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Motivating co-ordination of power management solutions in data centers

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5 Author(s)
Raghavendra, R. ; Univ. of California Santa Barbara (UCSB), Santa Barbara, CA ; Ranganathan, P. ; Talwar, V. ; Xiaoyun Zhu
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Power and cooling are emerging to be key challenges in data center environments. A recent IDC report estimated the worldwide spending on enterprise power and cooling to be more than $30 billion and likely to even surpass spending on new server hardware. Server rated power consumptions have increased by nearly 10X over the past ten years. This has led to increased spending on cooling and power delivery equipment. A 30,000 square feet 10MW data center can need up to five million dollars of cooling infrastructure; similarly, power delivery beyond 60 Amps per rack can pose fundamental issues. The increased power also has implications on electricity costs, with many data centers reporting millions of dollars for annual usage. From an environmental point of view, the Department of Energy's 2007 estimate of 59 billion KWhrs spent in U.S. servers and data centers translates to several million tons of coal consumption and greenhouse gas emission per year. The U.S. Congress recently passed Public Law 109-431, directing the Environmental Protection Agency (EPA) to study enterprise energy use, and several industry consortiums such as the GreenGrid have been formed to address these issues. In addition, power and cooling can also impact compaction and reliability.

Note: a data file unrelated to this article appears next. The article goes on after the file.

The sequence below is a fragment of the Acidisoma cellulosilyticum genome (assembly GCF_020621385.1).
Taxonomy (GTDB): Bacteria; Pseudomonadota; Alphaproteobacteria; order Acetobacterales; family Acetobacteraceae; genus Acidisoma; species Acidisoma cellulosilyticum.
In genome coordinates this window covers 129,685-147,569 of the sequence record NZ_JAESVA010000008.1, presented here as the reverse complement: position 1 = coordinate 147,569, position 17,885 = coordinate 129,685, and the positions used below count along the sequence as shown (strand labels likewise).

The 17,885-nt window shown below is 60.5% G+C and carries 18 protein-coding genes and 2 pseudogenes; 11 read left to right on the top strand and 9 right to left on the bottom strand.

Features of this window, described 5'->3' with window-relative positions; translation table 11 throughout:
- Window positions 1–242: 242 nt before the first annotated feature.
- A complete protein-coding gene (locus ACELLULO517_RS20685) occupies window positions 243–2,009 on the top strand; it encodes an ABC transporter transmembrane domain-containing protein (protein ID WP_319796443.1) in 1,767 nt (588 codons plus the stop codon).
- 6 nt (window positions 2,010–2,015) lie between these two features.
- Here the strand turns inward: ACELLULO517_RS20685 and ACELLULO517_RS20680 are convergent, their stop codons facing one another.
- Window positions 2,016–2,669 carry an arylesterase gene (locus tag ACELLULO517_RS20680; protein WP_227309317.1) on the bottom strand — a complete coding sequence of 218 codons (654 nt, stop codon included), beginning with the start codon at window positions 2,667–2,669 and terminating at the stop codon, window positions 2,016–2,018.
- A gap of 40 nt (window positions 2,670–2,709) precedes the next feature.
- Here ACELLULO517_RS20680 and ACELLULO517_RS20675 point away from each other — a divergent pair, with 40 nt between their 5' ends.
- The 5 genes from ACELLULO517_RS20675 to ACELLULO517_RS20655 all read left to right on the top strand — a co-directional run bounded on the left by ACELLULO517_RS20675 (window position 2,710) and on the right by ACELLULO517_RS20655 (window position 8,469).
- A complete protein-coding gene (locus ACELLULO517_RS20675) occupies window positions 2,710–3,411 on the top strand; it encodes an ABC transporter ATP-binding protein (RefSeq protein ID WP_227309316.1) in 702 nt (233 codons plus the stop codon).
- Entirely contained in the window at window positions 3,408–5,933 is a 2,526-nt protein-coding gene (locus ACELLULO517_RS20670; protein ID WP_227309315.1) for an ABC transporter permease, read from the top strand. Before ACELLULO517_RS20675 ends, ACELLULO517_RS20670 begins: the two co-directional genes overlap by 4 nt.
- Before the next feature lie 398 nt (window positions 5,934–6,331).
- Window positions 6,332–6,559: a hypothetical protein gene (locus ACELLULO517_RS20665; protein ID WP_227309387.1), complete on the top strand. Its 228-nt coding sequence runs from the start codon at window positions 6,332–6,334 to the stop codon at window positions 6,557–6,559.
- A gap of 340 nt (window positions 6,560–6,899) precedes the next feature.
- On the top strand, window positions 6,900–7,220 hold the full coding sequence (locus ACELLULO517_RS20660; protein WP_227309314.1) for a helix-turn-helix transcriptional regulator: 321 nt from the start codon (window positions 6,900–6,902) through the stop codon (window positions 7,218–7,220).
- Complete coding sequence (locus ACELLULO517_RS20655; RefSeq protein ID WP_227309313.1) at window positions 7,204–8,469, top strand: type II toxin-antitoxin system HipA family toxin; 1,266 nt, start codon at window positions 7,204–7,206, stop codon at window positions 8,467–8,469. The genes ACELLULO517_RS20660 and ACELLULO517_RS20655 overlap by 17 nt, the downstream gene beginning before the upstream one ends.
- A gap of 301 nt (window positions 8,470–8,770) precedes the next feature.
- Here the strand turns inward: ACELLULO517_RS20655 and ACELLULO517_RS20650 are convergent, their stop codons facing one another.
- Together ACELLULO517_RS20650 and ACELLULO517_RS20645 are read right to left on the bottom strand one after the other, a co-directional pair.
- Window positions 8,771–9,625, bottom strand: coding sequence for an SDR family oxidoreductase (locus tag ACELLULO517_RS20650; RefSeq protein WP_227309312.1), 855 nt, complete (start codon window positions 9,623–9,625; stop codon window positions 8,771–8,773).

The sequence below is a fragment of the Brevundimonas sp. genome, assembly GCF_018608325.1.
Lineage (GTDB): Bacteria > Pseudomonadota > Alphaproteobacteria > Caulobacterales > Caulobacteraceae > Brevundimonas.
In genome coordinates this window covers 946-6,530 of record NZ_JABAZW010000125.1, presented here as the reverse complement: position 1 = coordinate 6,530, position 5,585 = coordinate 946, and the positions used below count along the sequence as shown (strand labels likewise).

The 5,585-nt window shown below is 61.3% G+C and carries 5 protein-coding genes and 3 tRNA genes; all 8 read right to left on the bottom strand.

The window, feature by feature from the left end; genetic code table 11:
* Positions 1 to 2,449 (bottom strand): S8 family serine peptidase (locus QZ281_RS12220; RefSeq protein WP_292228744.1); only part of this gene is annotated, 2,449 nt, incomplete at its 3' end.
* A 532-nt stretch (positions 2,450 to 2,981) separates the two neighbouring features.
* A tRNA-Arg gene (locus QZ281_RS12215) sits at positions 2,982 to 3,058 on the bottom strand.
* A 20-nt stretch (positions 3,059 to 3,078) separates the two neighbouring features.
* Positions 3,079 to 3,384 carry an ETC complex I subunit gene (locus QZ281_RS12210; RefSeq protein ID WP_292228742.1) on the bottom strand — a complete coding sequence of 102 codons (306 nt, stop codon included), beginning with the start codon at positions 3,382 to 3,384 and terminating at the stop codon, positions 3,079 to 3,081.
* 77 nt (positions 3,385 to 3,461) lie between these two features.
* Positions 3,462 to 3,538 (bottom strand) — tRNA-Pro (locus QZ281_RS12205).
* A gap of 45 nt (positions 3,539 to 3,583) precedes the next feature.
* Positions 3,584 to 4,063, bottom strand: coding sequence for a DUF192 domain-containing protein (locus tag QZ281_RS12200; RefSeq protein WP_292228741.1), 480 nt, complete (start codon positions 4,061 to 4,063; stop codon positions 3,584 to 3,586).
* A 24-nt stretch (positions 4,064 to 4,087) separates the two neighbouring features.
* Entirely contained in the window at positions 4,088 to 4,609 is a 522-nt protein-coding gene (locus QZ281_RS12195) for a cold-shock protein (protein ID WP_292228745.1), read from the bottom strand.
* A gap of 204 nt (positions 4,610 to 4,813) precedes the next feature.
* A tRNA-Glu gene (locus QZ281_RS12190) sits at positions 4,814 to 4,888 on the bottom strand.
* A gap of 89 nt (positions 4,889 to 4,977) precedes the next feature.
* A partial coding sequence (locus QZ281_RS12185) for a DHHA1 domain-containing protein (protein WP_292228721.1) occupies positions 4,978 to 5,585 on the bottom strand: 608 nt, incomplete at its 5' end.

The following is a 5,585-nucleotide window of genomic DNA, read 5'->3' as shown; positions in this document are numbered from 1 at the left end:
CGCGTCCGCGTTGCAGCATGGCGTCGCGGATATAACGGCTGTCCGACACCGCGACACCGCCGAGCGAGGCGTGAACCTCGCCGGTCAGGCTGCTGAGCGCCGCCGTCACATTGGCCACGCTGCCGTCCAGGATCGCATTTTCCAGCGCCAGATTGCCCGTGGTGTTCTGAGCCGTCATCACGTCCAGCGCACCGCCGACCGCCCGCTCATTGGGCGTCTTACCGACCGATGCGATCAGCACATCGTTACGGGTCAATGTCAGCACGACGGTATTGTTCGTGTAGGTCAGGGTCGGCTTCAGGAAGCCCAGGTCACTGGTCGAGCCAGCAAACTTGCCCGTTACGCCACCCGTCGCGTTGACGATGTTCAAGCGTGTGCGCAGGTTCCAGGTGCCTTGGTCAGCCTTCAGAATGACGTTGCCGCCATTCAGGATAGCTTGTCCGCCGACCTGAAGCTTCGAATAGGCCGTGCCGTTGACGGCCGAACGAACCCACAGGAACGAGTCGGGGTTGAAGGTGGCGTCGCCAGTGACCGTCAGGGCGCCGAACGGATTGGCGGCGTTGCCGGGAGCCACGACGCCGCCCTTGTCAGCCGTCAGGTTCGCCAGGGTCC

Published in:

Cluster Computing, 2007 IEEE International Conference on

Date of Conference:

17-20 Sept. 2007